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Samsung Blu Ray BD-F5900 wireless problem

by pepe_vasquez / June 11, 2013 3:17 AM PDT

I just bought this blu-ray player at best buy and have found a problem connecting to my wireless router, the problem is that even though the player was seeing both bands (2.4Ghz and 5Ghz) and it was initially connecting to either band after I entered the password, it was disconnecting from the router after about 10 seconds.

My router is a Linksys EA4500 N900, all the configuration is the default one, meaning nothing advanced was added or changed in the configuration. ALL other artifacts in my house (laptops, PCs, tablets, phones, even an old Samsung Bluray player) connect just fine and keep connected to the router, so it is safe to say that this is an issue with the new blu-ray player.

The default configuration for both bands in my router is:
Network Mode: Mixed
Security Mode: WPA2/WPA Mixed Personal
Channel Width: Auto
Channel: Auto

Now I started playing with these 4 settings on the 5GHz band to see if the Blu ray finally keeps connected and found out that the player ONLY keeps connected to the router if the Network Mode is set to "Wireless-A Only", which forces the Channel Width to "20 MHz Only"

I have tried all sort of combinations and the player just disconnects from the router after about 10-20 seconds it connects. Only "Wireless-A Only" keeps it connected.

Now, I forgot to mention that before I bought this player, I bought a Samsung Blu Ray BD-F7500 and had the same issue, so I returned it and got this one instead.

Does anyone had the same issue?

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Yup.
by R. Proffitt Forum moderator / June 11, 2013 3:25 AM PDT
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Similar problem with lnksys EA3500
by shall11672 / June 12, 2013 4:16 PM PDT

BD-5900 is connected on boot, but looses wireless connection after a short time. Rebooting player reconnects, but connection is lost soon after.

I'm going to try your network mode suggestion. I'll update if I discover anything.

Samsung. Test your $%!#!

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Don't you mean "break your stuff"?
by R. Proffitt Forum moderator / June 13, 2013 4:00 AM PDT

The supplied link tells us the following.

"The root cause of this issue is that TL-WR702N didn't change the Target MAC Address in the ARP protocol field when forwarding the ARP packets, it leads to the Samsung TV turning down the ARP packets forwarded, hence Samsung TV has no IP&MAC table and no Internet."

So you want Samsung to break their network stack to accommodate bad router code?
Bob

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Samsung BD-F5900 wireless AND wired problem
by chrisncak / December 1, 2013 1:18 PM PST

Pepe,

Hi... I too have been living a total nightmare with my blu ray. It work short term for 2 weeks. Since then, shotty WIRED connection at best.

I have the N900; ditched my Telephony Technicolor modem rented from comcast after replacing it twice did not seem to fix the problem. After 4 months, had a tech come out to the house and tell me that those modems were not dependable. Got an Arris TM722 that allowed my Blu Ray device to work for all off 1/2 a day with a wired connection to an Amped Wireless repeater for the 3rd level of my house. THEN, the power went out for about 5 minutes to the entire house. Everything is working to connect wirelessly to the system BUT the Blu Ray.

Called Comcast Signature support back and they said, they had no idea, contact Samsung. Tried rebooting modem and powering down multiple times but no change. The device is seeing the router/modem but says it not allowed access to the internet.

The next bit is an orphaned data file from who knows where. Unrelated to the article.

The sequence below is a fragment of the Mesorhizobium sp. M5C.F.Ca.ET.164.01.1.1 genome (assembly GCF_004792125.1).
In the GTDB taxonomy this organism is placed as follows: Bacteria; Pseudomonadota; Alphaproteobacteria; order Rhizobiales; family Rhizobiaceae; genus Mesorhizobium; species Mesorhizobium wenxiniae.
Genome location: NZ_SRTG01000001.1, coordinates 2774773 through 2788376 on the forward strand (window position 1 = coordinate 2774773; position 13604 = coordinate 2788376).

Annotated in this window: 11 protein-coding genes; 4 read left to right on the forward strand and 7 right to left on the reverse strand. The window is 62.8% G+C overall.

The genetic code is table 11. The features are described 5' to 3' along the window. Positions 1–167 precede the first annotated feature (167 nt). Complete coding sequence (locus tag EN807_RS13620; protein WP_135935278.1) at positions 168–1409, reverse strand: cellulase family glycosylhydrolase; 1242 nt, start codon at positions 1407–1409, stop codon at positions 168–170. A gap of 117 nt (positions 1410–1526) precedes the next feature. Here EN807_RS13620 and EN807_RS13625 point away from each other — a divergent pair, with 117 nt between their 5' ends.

Does anybody know how to resolve this recurrent problem of the device ??

Sooooo so frustrated in Seattle,
Chrisncak

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There are other issues beyond the issue I noted.
by R. Proffitt Forum moderator / December 1, 2013 11:27 PM PST

Did you try the usual DNS change?

I'm going to stop here because with all the folk, service calls and such, I want to know if this came up.
Bob

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Useful details
by indianfoodyummy / April 20, 2014 10:58 AM PDT

Recently got BD-F5900 for Mother & Mother-in-law (MIL).
MIL system would connect to WAP/Broadband router provided by Cable company.
However, indicated no Internet access.
Today, I tested a lot of options, and I confirmed the following:
802.11n Advanced configuration MUSTS:
1) 20 Mhz bandwidth only...no auto 20/40 Mhz! (Clue above was right, AND SIGNIFICANT...thanks!)

2) Set Modulation and Coding Scheme (MCS) to "Legacy" (if available -- fortunately, was on MIL WAP, fortunately)
So, what does "Legacy" mean? Internet search says:
In Legacy mode, the <fill in the blank> is automatically decided by the data rate.
In High Throughput or Greenfield or "Auto" mode, the <fill in the blank> is automatically decided by the MCS index.
To me, this means that the 802.11n implementation of the BD-F5900 requires modulation to be determined by the data rate negotiated between the WAP and the blu-ray, and not an index number (integer communicated between WAP and blu-ray player during wifi setup)
THIS IS THE OTHER SIGNIFICANT CLUE...

3) Frame Burst didn't seem to work too well, but to be fair, that may have been because in the MIL config, we are supporting b/g/n devices and modes. It could be that some devices did, and some did not support this that was a problem in her situation, but may not apply in all situations.

There's a lot of neighborhood Wifi congestion at my MIL's...so even with these settings now allowing Internet connectivity, certain apps buffered a lot...I may still want to just get a $20 WAP and put it in Wifi to Wired Ethernet bridge mode and connect a wire into the BD-F5900...might be less trouble.

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